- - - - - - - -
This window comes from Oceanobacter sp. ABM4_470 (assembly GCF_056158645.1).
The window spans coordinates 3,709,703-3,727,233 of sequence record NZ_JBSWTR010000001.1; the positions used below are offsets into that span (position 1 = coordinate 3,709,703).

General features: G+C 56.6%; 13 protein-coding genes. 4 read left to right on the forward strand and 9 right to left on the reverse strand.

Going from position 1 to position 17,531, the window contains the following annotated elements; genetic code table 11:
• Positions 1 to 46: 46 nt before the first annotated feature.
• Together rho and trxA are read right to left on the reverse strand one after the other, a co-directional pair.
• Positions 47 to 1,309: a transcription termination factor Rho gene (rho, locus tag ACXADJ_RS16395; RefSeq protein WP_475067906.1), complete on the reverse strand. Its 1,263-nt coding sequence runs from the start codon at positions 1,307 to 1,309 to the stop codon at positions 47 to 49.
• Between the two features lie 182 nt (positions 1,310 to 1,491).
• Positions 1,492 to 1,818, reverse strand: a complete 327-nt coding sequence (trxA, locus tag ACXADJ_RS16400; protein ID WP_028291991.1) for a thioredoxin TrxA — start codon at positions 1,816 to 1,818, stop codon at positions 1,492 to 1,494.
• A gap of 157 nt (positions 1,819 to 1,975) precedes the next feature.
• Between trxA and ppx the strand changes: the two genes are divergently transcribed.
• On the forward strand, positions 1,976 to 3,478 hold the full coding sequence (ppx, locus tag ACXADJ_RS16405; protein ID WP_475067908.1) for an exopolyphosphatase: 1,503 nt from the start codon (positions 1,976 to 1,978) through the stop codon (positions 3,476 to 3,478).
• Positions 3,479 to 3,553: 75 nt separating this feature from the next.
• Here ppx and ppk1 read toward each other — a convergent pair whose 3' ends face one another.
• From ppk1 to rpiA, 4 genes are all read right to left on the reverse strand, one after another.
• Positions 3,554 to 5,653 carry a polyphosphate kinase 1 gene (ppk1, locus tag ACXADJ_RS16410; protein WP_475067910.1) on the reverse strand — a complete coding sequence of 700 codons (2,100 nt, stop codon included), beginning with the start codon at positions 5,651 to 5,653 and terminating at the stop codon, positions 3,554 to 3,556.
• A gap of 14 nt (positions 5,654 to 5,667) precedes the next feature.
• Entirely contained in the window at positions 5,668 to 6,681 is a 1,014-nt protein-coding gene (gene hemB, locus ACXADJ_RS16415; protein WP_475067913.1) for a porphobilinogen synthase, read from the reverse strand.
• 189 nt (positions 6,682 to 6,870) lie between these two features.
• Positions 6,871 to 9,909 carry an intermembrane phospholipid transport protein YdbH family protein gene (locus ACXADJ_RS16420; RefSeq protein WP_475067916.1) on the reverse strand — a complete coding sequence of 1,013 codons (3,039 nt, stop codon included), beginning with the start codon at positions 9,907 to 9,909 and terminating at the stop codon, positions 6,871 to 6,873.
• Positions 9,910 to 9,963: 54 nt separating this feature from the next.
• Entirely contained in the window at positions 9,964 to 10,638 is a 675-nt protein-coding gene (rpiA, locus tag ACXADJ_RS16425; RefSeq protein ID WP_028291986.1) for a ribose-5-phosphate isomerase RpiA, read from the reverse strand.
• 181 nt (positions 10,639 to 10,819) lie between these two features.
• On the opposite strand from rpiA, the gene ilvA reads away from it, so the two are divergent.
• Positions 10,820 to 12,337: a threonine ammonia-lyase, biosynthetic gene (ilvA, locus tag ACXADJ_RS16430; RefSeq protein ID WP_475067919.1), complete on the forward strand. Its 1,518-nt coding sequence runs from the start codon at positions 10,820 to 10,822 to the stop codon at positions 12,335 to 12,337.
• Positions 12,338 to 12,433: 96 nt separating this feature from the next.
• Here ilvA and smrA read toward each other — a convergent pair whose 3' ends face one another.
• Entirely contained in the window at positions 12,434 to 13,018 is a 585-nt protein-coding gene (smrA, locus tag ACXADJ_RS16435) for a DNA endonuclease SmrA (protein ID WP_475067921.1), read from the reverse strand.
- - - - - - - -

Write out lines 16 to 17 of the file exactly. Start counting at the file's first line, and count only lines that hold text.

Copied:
• Positions 3,554 to 5,653 carry a polyphosphate kinase 1 gene (ppk1, locus tag ACXADJ_RS16410; protein WP_475067910.1) on the reverse strand — a complete coding sequence of 700 codons (2,100 nt, stop codon included), beginning with the start codon at positions 5,651 to 5,653 and terminating at the stop codon, positions 3,554 to 3,556.
• A gap of 14 nt (positions 5,654 to 5,667) precedes the next feature.